JI flays govt ban on pillion riding


JI flays govt ban on pillion ridingThe Jamaat-e-Islami (JI) Sindh Chapter on Wednesday criticised the ban on pillion riding and urged administration to focus on root-causes of crime instead of creating hardships for citizens.
JI Sindh Amir MNA Asadullah Bhutto said the banning of pillion riding was confession of government regarding its failure to control law and order.
He said that the logical course of action would be resignation of the provincial government, but instead pillion riding was banned to further punish citizens.
He charged that the lawlessness during the rule of present government had broken all past record. He said that snatching of mobile phones, vehicles, purses, besides robberies and other crimes had made lives of Karachiites miserable.
He said that on the previous day 64 Karachiites were deprived of their mobile phone and 28 more of their vehicles. He said that these figures just represent crimes about which FIRs were lodged in police stations, while a very large number of such cases went unreported daily due to lack of confidence of citizens over police.
He said that despite the deadline of October 31, 2006, the provincial government failed to check growing crime rate in Karachi.
He said that the government had confessed of its failure by banning the pillion ride, but it was like putting cart before the horse.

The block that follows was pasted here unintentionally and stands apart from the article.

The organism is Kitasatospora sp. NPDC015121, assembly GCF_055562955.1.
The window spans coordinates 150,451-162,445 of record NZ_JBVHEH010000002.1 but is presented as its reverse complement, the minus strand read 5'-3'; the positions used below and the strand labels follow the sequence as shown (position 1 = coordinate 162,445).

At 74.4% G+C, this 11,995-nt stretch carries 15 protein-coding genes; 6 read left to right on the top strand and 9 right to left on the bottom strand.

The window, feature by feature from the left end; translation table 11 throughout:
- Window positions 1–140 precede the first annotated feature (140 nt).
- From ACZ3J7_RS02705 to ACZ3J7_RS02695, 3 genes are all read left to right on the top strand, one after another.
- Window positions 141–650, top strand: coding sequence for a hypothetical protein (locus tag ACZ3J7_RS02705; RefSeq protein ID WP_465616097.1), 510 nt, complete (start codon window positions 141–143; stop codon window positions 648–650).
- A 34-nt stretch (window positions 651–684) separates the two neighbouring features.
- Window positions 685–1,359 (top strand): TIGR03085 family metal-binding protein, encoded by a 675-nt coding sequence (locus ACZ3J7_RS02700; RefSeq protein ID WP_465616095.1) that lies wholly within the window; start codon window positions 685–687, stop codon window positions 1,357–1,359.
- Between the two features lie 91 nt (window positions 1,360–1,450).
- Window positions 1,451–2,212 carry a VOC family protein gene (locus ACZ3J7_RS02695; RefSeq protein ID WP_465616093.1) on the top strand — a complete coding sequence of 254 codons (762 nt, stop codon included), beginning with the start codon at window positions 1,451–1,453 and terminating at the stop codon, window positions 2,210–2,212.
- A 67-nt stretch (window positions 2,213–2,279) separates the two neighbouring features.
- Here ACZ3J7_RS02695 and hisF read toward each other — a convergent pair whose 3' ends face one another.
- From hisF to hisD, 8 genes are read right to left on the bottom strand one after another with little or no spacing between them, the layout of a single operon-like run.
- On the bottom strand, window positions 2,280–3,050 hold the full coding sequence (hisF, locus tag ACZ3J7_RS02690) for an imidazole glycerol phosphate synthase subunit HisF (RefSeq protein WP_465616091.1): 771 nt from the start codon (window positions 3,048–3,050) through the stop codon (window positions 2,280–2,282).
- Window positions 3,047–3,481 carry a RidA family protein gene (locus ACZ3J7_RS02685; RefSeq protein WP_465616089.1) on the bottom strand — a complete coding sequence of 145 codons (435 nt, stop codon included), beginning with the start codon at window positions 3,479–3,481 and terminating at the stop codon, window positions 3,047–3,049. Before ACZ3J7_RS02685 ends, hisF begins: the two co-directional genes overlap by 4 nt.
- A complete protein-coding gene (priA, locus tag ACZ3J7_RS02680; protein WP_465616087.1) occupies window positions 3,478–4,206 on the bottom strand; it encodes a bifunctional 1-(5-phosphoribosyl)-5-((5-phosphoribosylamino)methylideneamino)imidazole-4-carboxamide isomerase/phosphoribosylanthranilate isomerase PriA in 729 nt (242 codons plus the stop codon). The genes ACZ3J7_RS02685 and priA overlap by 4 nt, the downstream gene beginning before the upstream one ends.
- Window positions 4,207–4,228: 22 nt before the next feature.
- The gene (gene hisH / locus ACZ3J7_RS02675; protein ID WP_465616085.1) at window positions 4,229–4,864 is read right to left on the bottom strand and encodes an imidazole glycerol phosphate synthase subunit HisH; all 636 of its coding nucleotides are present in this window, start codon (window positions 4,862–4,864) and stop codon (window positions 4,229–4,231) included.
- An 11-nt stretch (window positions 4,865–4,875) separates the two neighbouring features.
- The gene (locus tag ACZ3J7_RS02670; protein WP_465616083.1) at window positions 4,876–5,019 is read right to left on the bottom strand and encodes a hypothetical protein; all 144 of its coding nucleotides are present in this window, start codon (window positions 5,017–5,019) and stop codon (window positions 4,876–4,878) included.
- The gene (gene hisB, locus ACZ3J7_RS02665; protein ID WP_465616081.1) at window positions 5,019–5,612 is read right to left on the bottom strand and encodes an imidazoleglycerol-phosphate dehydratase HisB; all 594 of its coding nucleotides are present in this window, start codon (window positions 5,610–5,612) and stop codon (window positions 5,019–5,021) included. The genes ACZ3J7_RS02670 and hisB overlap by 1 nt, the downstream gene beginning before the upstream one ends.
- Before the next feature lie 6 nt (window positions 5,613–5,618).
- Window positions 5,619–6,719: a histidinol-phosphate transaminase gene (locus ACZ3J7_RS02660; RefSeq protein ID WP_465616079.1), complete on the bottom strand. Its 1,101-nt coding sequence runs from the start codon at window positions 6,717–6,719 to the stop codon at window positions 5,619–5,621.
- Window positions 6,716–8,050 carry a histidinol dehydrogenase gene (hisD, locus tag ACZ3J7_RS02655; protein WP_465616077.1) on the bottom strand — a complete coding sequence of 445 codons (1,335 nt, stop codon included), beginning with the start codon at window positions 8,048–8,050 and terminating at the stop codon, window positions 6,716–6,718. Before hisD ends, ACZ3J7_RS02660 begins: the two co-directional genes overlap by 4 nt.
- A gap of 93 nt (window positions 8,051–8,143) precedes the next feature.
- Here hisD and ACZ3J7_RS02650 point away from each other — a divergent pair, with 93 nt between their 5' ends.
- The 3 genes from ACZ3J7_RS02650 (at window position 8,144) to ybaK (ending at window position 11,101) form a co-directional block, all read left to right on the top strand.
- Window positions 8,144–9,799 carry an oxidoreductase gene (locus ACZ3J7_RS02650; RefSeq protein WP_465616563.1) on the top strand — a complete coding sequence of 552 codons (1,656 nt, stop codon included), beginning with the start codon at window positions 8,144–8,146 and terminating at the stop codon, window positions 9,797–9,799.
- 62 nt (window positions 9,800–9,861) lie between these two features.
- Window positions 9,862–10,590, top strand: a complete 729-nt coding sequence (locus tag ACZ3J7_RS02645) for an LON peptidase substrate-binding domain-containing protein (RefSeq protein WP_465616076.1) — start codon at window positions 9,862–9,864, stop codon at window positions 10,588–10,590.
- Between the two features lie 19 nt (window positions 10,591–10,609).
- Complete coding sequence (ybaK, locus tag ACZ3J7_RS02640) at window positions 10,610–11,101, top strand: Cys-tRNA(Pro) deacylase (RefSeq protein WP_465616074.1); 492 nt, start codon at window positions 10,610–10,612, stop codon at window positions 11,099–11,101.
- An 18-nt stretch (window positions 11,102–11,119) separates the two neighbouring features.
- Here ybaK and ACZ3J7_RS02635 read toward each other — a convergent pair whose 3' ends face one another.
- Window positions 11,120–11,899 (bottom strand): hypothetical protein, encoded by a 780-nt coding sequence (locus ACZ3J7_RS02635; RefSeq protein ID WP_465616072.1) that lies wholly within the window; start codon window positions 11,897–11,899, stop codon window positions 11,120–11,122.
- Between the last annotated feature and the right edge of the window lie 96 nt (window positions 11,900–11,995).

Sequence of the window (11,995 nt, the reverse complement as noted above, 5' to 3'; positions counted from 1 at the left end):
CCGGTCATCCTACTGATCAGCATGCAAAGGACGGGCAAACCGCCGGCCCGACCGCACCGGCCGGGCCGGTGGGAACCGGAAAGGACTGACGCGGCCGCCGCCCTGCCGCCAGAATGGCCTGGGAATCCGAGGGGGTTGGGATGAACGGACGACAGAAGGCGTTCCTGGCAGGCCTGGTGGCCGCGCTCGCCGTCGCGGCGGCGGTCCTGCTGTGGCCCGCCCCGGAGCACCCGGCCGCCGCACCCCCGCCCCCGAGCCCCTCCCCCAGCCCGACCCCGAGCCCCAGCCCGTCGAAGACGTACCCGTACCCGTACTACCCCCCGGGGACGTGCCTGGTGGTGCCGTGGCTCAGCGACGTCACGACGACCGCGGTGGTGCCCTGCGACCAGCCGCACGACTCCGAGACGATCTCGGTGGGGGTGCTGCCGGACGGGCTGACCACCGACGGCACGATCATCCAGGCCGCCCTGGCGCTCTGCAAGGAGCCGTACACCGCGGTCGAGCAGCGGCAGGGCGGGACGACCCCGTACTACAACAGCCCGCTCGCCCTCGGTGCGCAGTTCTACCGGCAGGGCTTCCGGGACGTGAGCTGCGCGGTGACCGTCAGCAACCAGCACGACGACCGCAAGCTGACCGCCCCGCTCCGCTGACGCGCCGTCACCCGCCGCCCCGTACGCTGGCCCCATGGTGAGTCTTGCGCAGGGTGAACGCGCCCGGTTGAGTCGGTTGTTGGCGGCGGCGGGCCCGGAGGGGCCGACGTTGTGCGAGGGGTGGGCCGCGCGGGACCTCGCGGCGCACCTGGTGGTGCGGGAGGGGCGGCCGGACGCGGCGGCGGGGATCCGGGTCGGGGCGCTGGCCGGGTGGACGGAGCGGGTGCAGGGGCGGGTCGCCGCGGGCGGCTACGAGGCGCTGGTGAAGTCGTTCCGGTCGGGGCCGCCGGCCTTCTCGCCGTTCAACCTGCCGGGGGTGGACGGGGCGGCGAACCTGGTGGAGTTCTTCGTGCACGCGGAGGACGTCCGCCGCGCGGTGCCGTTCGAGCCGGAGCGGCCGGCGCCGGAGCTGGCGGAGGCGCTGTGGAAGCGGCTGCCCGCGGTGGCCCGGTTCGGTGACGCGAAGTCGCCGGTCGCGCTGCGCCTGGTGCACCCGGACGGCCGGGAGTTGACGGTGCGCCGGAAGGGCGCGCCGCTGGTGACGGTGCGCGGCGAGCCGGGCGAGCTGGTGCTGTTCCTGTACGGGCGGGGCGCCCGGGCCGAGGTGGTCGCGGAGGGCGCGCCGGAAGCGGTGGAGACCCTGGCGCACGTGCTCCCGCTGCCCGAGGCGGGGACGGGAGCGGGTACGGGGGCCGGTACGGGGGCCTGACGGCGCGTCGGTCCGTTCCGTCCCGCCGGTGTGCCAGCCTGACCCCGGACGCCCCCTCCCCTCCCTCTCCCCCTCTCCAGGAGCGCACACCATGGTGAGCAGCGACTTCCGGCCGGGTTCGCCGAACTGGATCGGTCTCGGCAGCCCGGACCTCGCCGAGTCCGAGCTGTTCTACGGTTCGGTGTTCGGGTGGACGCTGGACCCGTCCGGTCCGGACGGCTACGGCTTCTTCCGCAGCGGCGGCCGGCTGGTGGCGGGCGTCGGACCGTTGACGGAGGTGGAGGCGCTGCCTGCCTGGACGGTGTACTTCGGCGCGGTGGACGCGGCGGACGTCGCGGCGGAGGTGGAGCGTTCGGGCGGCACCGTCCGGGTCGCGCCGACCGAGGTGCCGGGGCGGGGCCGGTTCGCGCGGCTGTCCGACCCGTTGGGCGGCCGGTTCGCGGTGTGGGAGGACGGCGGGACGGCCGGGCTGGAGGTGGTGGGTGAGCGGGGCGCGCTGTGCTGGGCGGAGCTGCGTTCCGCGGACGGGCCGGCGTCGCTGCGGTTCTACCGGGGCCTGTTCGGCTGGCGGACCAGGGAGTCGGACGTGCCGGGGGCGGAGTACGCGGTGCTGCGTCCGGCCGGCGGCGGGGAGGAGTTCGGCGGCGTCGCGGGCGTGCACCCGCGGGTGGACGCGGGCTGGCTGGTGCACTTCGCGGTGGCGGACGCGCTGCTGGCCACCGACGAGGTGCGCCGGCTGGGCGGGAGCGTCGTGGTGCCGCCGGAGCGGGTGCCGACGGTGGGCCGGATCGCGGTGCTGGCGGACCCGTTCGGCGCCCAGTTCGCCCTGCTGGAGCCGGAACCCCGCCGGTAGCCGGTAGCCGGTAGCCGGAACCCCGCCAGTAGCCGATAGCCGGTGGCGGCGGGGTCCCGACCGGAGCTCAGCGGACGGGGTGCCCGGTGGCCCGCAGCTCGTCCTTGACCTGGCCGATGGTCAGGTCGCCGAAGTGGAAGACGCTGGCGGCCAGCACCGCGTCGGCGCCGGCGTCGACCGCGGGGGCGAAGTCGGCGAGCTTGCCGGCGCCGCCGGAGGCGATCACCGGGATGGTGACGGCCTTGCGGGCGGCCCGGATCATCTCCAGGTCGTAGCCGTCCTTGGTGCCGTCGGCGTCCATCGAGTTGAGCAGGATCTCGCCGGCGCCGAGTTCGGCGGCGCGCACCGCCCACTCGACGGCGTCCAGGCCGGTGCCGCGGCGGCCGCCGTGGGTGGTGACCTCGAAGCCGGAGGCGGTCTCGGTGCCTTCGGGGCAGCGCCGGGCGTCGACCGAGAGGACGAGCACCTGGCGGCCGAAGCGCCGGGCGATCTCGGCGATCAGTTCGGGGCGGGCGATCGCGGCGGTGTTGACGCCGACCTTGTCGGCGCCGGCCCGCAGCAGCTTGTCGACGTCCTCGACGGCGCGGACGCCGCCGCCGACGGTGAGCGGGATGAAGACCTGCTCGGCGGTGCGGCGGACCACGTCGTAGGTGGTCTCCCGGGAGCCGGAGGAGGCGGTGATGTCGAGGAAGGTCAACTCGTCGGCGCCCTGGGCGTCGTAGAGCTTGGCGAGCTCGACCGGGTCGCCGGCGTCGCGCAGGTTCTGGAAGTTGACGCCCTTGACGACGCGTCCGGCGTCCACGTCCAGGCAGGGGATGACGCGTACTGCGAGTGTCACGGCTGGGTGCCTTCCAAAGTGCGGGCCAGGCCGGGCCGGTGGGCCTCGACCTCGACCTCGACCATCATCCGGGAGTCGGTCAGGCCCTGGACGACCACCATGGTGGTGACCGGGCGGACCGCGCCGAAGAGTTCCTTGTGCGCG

He said that crime rate could not be suppressed until the rulers end political patronisation of the groups of criminals, killers and extortionist.
The JI Sindh president said that more than 50 political leaders and Ulema including Abdullah Murad, Mufti Shamzai and Aslam Mujahid had been killed during the rule of present government, but their killers were yet to be arrested.
He said that cosmetic approaches like banning pillion ride were not answer to this serious issue, which required pruning in higher administration.
Meanwhile, a high-level of JI Sindh was held here at Quba Auditorium with their present Asadullah Bhutto in the chair. Through a resolution, the meeting harshly criticised the worsening law and order situation in Karachi, as well as, Sindh province.
It was of the opinion that law and order could not improve in a situation where police officers were answerable before the sector incharges of a particular group.
The resolution also flayed government for not reducing oil prices in Pakistan, when they nose-dived in the international market. It termed that this was an economic genocide of masses.
The resolution also criticised undue interference of ruling political parties in making voter lists, and feared that this was beginning of massive poll rigging during next elections.

Copyright PPI (Pakistan Press International), 2006